It’s About To Go Bubonic

, | Denmark | Learning | June 29, 2016

(My classmates and I are out in the microbiology department of a hospital as part of our education and have been working with some pre-run patient samples, mostly innocuous, when…)

Classmate: “Hey, I think this is a MRSA.”

Teacher: “What?” *looks over her findings* “Huh, sure looks like it… Hold on, I’ll have to run this.”

(Sure enough, it’s a MRSA someone had missed. It’s a big deal to keep MRSA contained in Denmark, so this near-miss was a little scary. A while later…)

Classmate: “Yersinia pestis…” *aka: the Black Death*

Me: “What?!”

Classmate: *looks up from instruction booklet she was reading* “Huh?”

Me: “Oh, thank goodness. I thought you’d found something else terrifying!”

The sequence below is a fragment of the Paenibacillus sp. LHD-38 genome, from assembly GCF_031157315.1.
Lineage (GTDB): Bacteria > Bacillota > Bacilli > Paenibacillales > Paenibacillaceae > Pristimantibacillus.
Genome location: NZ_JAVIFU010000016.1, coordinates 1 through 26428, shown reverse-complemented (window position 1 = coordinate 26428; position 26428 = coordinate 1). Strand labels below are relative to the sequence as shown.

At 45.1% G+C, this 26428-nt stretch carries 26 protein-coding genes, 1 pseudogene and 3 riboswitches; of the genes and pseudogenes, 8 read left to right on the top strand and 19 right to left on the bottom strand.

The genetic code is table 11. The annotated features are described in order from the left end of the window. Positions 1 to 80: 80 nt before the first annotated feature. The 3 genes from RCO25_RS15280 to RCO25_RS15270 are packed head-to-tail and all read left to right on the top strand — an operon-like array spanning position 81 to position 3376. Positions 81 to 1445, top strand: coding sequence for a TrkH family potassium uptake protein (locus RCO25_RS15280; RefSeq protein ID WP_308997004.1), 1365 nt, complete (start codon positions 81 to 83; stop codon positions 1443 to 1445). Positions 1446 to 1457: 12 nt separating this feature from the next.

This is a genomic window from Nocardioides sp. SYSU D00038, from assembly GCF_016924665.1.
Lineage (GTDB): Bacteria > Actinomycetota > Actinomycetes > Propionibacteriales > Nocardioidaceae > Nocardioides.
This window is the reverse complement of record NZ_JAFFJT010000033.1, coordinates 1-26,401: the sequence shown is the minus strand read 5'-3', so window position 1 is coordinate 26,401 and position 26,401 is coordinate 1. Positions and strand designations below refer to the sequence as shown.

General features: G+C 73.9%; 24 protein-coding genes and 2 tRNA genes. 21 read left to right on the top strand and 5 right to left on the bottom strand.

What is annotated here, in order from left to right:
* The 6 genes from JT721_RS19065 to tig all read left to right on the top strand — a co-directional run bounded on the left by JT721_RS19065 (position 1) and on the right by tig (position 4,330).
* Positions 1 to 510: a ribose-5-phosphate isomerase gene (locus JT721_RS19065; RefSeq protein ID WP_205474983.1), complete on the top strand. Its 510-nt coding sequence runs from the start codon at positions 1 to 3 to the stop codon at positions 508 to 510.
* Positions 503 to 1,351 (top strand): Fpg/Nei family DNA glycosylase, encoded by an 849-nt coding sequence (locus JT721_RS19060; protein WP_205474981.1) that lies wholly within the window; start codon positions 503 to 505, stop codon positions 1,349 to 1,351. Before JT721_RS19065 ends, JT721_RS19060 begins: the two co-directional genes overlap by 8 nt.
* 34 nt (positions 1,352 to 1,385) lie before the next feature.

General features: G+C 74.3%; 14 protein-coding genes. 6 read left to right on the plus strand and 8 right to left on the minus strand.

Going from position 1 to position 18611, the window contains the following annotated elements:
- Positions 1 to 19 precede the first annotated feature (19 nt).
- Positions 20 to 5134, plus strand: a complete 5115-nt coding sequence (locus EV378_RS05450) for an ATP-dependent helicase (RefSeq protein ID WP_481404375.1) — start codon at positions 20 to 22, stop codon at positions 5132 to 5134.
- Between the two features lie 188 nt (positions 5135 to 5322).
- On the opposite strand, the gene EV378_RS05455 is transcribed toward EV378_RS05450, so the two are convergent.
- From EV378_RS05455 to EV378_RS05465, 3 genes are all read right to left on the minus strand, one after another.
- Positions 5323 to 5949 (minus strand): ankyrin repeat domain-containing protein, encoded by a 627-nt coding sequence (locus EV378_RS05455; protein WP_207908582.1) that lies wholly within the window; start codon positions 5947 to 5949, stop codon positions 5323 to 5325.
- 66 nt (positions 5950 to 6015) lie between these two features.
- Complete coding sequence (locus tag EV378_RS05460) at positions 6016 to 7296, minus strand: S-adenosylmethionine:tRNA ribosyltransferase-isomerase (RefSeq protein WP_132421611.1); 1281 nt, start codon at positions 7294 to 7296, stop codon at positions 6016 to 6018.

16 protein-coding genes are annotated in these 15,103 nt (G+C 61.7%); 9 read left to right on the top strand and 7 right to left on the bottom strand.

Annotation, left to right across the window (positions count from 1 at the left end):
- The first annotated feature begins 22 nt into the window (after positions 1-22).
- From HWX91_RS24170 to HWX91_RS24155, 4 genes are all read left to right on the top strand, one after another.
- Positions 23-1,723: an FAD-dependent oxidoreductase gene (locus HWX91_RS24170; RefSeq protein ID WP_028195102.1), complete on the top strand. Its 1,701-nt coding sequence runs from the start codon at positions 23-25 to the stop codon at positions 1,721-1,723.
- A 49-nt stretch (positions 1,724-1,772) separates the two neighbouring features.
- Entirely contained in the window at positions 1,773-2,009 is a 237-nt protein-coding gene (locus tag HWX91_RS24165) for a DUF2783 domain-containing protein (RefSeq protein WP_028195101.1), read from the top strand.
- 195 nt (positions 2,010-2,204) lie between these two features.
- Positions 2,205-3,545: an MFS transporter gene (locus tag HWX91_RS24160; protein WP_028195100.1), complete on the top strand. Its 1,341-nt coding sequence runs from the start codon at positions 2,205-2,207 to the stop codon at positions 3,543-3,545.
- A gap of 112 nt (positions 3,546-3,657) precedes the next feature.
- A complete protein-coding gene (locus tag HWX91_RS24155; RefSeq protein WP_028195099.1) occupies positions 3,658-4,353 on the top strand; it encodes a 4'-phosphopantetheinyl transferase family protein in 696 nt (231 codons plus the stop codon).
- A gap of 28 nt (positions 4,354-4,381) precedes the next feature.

Classmate: “Yeah, I just attract those!”

Has No Hang Ups About Hanging Up

| Hungary | Working | June 29, 2016

(It’s Thursday and I’m calling to ask whether my doctor, whom I visit three times a year, is in the next day. I never needed to get an appointment before; I just show up. According to the schedule posted online she is on duty on Friday, but since it is summer, she might be on holiday. The schedule also seems to be old, so I want to make sure.)

Assistant: “[Hospital Department], [Assistant] here.”

Me: “Good morning, I’m [My Name] and I’m calling to ask if [Doctor] is in tomorrow.”

Assistant: *in an unfriendly, resentful tone* “Morning. No, she won’t be here. Goodbye.”

(She quickly hangs up before I can say another word. I really hate to speak on the phone anyway so my boyfriend calls the hospital back to ask again.)

Boyfriend: “Good morning, I would like to ask when [Doctor] will be in next week.”

Assistant: “Morning. On Tuesday. ” *hangs up again immediately*

(Someone really did not want to do their job that day! But maybe if we make a third call, we will finally know the exact hours…)

Dealing With The Switchboard Horde

, | TX, USA | Right | June 15, 2016

(The following calls are all in a row at the very beginning of my shift. Caller #1 is very elderly lady, #2 is middle aged lady, #3 is young man.)